Understanding Ascochyta/Mycospharella Blight (PCN Summer 2014) JUL 9 2014 | Consumers and Producers | Pulse Crop News
This article appeared in the Summer 2014 issue of Pulse Crop News.
Robyne Bowness, Pulse Crop Pathology Technologist, Alberta Agriculture and Rural Development
Ascochyta blight is the most destructive foliar disease of pea in western Canada and around the world. It is caused by a complex involving three fungal pathogens: Ascochyta pisi, Mycosphaerella pinodes and Phoma pinodella. Of the three, M. pinodes is by far the most abundant, causing 90 per cent of ascochyta blight infections. It is found in all commercial pea fields. It interferes with photosynthesis, causes the crop to lodge and reduces the weight, number and quality of the seed. All field pea cultivars are susceptible.
Symptoms appear within two to four days after infection and include spots on all above-ground portions of the plant, including leaves, stems, flowers and pods. Symptoms of infection are always more severe on the lowest parts of the plant. Infection begins with many small purple spots on the leaves. Under drier conditions these spots remain about the same, while under moist conditions they get larger, and turn a brown to black color.
Spots on the stems are similar in color and are usually found close to where the leaf attaches. These stem lesions slowly get larger and join together to completely girdle the stem and give the entire lower plant a purplish-black appearance. It is the breakdown of the stems that cause the crop to lodge which makes the problem worse by encouraging moisture and making harvest very difficult. When the flowers are infected, you see small, pinpoint lesions that cause them to fall off and affect seed set. Infected pods may affect the size and quality of the seed. Infected seed will be small with a dark brown discolouration.
Ascochyta blight survives in the soil, on the seed coat, in the seed, and on the pea straw residue. This disease is spread by two types of spores, one type by wind and the other type through rain splash. Initial infection usually occurs during wet weather, when wind-borne spores are carried from infected fields into new fields. In this way, the pathogen can move across large areas, including throughout an entire crop and even to nearby fields in which field pea may not have ever been grown.
Later infections occur when the pathogen produces the other type of spores that are spread by rain splash to other leaves and nearby plants. A large number of spores can be spread by rain splash from an infected plant, although most of these spores are deposited nearby. The most critical factor affecting the disease spread is leaf wetness or the level of moisture in the canopy. Canopy structure, lodging, previous injury, and plant density can all have an effect on leaf wetness and will impact the severity of the disease.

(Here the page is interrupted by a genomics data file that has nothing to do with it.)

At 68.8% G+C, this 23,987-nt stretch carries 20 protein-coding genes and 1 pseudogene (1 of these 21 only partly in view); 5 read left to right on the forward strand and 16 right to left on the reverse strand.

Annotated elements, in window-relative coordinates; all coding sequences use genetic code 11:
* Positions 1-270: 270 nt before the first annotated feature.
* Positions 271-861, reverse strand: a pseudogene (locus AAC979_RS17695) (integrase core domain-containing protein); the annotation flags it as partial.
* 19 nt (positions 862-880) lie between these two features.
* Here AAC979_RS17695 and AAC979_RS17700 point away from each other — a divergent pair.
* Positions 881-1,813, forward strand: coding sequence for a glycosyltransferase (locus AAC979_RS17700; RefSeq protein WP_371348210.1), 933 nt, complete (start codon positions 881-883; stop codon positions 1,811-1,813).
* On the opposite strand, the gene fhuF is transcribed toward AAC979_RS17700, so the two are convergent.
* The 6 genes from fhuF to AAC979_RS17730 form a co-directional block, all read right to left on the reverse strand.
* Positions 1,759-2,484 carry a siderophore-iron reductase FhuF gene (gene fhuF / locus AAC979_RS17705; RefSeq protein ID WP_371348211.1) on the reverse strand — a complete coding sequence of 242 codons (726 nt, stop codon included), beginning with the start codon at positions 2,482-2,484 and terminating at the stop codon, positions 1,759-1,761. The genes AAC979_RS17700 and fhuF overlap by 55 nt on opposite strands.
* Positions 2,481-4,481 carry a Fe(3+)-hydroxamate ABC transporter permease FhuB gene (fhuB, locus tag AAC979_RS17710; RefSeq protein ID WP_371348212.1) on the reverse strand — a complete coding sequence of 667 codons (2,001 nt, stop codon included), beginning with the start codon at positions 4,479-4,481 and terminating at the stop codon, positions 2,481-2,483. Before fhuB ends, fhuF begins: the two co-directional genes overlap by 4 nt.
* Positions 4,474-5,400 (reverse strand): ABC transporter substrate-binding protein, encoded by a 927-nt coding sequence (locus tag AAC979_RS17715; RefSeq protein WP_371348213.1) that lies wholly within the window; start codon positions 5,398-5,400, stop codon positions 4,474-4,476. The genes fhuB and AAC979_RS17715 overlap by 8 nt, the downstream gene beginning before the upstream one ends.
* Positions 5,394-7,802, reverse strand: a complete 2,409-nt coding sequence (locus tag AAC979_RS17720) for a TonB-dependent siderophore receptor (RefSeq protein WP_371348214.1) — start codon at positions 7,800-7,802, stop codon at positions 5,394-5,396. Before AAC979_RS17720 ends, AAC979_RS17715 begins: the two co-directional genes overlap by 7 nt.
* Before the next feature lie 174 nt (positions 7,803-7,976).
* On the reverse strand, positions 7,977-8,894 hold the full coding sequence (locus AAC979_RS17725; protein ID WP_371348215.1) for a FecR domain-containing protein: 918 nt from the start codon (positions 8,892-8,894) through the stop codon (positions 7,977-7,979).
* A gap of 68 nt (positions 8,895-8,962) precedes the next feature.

Management of Ascochyta is best achieved by first reducing the amount of available inoculum and then suppressing the subsequent infections. Pea debris must be destroyed if possible, clean seed must be used, and soil-borne inoculum must be managed. Careful selection of cultivars and application of foliar fungicides are used to suppress further infection. Ideally, cultivar resistance would be the best long-term strategy, but attempts to achieve this have been unsuccessful so far. The current most utilized strategy for management of this disease is the application of fungicides. A combination of the above strategies would offer the best results, but the combination would be determined by economics and the available options at the time.
Problems will arise with some of these management strategies, as in no-till or reduced till cropping systems, where burial of the residue is not compatible with the farm practices, or in areas where crop residue breakdown is slow. In some areas where the windborne spores are the major source of the infection, crop rotation would be less effective, and fungicide application would have to be considered as the most effective option.
With fungicide application, the timing is critical. You need to consider that the fungicides are protectants and so won’t kill the disease. It is best to spray before the canopy closes if possible. If not, penetration into the plant stand reaching the lower leaves is difficult. It would only be a good idea to spray if the disease levels are high enough to warrant application and if a yield increase is to be expected. It is important to consider if the yield loss by not spraying is higher than the cost of application.
There is an Ascochyta Prediction Scorecard available to help producers make the “to spray or not to spray” ers four aspects related to disease spread:
- Crop Canopy: Thin, moderate, or heavy
- Leaf wetness: None, low, moderate, or high
- Percent of plants showing symptoms: None, low (<20%), moderate (20-50%) or high (50-100%)
- Five day weather forecast: Dry, unsettled, showers, wet
The Prediction Scorecard assigns values to each of these factors which add up to help determine the risk to the crop.
Using this chart, field inspections should be done twice a week and a score is added up for each factor. If the score is above 65 points, a fungicide application is recommended. If the score is below six points, an application is not deemed necessary at the time but field inspections should continue.
This prediction scorecard is only a tool to help make the decision easier and the producer must do what they feel would be best for their farm. Keep in mind that more than two sprays per season is not recommended and pre-harvest intervals should be considered. Finally, the crop must be healthy to start with or fungicide application cannot save it.